Vox has a nice overview of one of the upcoming challenges for vaccination: Once we get a handle on vaccinations for adults, what needs to be done to get kids vaccinated against the coronavirus? Because of the problems kids and families are facing because of school closures, the National Academy of Medicine is calling for kids to be a higher vaccination priority than the general adult population, about as high as essential workers. But none of the vaccines have yet been approved for use in people under 17, so there's still a lot of testing to be done and safety data to be collected. Fortunately, the process of testing and approval for kids may go faster than the full series of trials for adults:

That's because, in addition to seeing who among participants naturally got sick with Covid-19, adult vaccine trials have been measuring immune response to the vaccines (by looking for antibodies in the blood).

This immune response data provides a reliable shortcut for future trials, showing researchers what a successful immune response to the vaccine looks like. So pediatric studies will look for similar responses in children to assess whether it is effective in preventing Covid-19, rather than having to wait for dozens of them to come down with the disease.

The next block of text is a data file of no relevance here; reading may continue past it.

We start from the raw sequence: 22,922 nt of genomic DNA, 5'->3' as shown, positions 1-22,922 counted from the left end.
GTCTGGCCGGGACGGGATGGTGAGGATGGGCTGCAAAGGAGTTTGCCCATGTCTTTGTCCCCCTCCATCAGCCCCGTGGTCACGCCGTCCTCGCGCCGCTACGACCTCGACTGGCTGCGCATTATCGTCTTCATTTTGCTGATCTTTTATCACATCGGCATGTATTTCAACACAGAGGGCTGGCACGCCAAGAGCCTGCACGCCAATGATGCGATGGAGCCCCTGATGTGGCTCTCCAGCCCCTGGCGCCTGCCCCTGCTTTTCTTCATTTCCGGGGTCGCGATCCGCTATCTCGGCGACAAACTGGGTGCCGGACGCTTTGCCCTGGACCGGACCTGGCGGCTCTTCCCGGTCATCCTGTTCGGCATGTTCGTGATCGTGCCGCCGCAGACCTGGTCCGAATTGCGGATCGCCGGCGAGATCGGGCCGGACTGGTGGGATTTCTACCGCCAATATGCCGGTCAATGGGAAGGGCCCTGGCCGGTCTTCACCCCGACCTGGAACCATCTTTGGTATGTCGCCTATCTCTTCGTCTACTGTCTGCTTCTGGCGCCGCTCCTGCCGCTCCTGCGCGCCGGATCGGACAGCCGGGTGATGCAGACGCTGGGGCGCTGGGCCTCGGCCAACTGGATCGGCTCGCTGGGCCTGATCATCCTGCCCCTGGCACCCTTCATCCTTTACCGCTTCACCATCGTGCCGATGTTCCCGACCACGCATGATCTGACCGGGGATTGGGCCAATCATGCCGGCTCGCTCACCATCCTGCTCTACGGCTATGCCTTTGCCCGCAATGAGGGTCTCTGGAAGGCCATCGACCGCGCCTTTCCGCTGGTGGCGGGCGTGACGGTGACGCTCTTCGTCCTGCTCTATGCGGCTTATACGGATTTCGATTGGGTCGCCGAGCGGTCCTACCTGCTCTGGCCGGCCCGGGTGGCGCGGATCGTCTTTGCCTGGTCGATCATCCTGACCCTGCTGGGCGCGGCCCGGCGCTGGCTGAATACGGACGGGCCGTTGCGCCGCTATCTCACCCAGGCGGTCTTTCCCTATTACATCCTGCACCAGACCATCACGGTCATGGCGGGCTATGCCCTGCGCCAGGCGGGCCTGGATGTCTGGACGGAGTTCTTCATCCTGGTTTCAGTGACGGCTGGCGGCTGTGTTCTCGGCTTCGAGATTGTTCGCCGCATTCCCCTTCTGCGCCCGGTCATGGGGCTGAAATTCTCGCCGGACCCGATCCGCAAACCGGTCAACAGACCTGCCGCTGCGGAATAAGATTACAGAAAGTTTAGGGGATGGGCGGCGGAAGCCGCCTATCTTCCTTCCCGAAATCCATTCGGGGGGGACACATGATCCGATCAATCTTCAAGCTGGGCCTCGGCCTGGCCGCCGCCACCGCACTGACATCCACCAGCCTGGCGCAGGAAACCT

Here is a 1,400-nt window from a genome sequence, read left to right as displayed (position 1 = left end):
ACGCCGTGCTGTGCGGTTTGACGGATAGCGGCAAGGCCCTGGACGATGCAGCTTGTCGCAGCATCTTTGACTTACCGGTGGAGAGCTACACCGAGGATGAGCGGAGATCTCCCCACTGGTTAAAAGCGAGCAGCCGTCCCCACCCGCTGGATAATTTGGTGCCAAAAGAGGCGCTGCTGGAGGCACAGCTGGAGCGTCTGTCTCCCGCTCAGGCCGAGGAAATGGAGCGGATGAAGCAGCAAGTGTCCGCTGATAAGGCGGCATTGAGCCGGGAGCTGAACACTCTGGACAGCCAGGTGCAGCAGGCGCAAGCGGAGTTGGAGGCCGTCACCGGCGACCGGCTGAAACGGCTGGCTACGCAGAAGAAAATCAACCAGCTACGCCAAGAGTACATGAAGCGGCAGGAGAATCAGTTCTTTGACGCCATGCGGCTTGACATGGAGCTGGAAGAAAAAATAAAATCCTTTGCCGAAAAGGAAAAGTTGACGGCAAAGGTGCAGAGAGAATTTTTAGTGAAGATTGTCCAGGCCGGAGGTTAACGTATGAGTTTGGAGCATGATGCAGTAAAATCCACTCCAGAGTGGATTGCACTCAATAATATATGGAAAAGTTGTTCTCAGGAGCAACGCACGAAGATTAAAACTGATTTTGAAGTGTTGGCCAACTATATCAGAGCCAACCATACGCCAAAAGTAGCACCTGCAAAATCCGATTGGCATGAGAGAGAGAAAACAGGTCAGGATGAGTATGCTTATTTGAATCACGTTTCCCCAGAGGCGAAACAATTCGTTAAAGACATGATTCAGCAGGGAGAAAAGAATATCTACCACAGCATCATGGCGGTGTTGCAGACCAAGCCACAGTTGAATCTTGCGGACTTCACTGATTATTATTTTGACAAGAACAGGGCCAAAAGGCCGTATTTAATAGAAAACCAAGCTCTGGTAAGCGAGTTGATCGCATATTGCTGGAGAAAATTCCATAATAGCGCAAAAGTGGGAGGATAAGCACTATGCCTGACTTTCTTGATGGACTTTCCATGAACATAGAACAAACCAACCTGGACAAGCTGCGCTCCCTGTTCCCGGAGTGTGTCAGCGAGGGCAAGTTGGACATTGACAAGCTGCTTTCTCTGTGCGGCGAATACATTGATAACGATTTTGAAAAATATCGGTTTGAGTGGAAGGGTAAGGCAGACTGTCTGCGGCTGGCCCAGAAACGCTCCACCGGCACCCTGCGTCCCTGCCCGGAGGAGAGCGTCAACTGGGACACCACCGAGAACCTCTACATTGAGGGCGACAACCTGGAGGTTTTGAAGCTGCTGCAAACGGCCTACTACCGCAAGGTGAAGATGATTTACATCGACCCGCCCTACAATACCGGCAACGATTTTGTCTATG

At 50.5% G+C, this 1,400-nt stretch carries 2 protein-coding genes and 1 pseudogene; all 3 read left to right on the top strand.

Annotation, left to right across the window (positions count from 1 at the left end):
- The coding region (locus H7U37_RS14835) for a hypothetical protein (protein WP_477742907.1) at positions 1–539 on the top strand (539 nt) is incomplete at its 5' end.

Will kids be able to get vaccinated before next fall's school year? Mmmmaybe, but also it might not be quite as pressing an issue if we get enough adults vaccinated to create pretty strong herd immunity. The safety of opening schools is largely a reflection of the transmission rates in communities at large, so reducing overall infections remains the top goal. Vaccines for kids are coming — we just don't know when, yet.

Worst People In The World

If your blood pressure can handle it, read this absolutely infuriating story about a rich Canadian couple who chartered a plane so they could fly to a remote town in the Yukon and sneak into a mobile vaccination site intended to get the vaccine to First Nations elders. The couple have been fined a whopping $900 for breaking quarantine regulations, and the man lost his $25 million job as CEO of a casino chain, so that's a start. Being pariahs everywhere they go seems likely, too. At least until the Federalist praises them for their resourcefulness and individual initiative.

[BBC / NYT / LA Times / Brookings / Vox / Alaska Daily News / Photo: U.S. Air National Guard photo by Tech. Sgt. Michael Matkin]

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Doktor Zoom

Doktor Zoom's real name is Marty Kelley, and he lives in the wilds of Boise, Idaho. He is not a medical doctor, but does have a real PhD in Rhetoric. You should definitely donate some money to this little mommyblog where he has finally found acceptance and cat pictures. He is on maternity leave until 2033. Here is his Twitter, also. His quest to avoid prolixity is not going so great.